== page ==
Last week, we were left not only bereft that our show isn’t getting a second season, but also anxious as to how our friends in FlashForward land would fulfill their April 29 destinies — the ones they belong in at 10 p.m., 78 minutes from the end of the last episode, so that their flashes can come to pass. The writers have handily made everyone’s flashes come almost true in the final episode, and they’ve even been kind enough to sober Mark up so that he can still be a hero. But how does everyone manage to get where they’ve got to be in such a short time?
How does Bryce get back to L.A. to meet Keiko?
We last saw Bryce arriving at the immigration detention center in Lancaster, California, where Keiko was being held, and here we see him plead with the guard at the desk to tell him where his Japanese future-lover might have gone. Apparently he doesn’t remember the sushi restaurant he and Nicole made out in front of in order to find his own way there. The sassy black woman guard listens to his romantic tale of flashforward woe, and tells him all she remembers from her flash is finding $100 in her pocket and not knowing how it got there. Cute. She gives him a phone number, which turns out to be the restaurant where Keiko hung out briefly. We then see Bryce trying to get in there during a private party, and Keiko’s waitress friend tells the door guy to let him in.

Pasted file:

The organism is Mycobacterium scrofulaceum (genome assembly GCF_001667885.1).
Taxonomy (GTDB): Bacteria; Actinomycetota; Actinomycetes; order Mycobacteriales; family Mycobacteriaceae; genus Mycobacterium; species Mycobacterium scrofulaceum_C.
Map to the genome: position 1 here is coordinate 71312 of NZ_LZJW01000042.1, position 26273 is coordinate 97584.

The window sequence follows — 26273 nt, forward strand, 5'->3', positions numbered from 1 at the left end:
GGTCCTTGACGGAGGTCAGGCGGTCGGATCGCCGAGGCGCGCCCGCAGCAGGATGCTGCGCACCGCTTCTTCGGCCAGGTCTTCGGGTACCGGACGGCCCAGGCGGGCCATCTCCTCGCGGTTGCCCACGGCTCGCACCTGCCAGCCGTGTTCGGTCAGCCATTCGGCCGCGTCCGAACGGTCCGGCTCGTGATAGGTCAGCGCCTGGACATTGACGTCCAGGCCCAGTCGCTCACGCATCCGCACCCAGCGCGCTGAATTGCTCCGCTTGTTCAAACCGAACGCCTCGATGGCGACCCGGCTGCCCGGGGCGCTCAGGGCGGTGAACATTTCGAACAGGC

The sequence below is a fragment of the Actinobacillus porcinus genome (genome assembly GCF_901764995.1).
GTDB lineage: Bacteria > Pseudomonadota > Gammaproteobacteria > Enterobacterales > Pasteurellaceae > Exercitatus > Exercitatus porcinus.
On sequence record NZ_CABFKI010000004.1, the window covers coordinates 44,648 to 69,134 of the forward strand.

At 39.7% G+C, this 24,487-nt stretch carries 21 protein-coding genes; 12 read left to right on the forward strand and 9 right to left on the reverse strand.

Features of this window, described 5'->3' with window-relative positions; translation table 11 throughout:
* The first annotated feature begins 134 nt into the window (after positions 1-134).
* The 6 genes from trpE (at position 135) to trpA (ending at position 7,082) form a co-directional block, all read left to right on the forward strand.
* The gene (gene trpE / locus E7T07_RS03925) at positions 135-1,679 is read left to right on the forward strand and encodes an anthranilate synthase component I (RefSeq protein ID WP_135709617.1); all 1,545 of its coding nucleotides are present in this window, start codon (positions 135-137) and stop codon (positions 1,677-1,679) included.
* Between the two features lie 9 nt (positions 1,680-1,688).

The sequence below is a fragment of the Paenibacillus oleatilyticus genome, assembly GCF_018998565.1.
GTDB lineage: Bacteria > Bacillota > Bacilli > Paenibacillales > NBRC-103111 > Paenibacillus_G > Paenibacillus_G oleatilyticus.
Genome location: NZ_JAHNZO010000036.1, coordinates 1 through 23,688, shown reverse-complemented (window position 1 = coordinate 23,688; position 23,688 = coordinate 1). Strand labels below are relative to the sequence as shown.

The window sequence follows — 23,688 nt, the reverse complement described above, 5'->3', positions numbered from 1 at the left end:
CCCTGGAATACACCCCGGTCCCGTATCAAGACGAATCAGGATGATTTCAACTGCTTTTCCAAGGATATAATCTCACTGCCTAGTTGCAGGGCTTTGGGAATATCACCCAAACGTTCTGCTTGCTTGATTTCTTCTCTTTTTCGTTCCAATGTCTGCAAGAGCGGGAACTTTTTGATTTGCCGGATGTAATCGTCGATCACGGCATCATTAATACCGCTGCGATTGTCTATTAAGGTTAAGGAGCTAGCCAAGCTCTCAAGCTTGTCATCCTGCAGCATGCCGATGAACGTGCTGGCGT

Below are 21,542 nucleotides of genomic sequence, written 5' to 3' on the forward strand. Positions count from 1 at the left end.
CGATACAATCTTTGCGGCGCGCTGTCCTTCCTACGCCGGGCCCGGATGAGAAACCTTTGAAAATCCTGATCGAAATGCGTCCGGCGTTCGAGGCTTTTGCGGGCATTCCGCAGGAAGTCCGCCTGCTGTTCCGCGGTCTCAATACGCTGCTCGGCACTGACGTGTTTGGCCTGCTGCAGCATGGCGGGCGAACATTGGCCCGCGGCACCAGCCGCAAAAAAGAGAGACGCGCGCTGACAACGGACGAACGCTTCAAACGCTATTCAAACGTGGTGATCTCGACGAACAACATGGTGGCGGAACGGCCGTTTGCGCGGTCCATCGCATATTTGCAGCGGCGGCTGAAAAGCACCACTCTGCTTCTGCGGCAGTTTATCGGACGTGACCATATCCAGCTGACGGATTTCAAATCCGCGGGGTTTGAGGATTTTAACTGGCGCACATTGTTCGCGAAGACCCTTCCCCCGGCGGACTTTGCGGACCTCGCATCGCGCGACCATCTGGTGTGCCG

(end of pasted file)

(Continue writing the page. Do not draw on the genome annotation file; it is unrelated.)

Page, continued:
How does Keiko get to the sushi place from LAX?
Keiko and her mother were under armed supervision from immigration officials, you may recall, so it take Keiko’s mother having a change of heart and letting her daughter go, then providing a distraction by hitting a guard with a piece of luggage and suddenly turning into a crazy Japanese lady at airport security. Keiko grabs her guitar and flees, and makes it to the sushi restaurant just in time to stare Bryce in his pretty little eyes come 10 p.m.
How does Olivia make it back from Malibu to her house in the valley?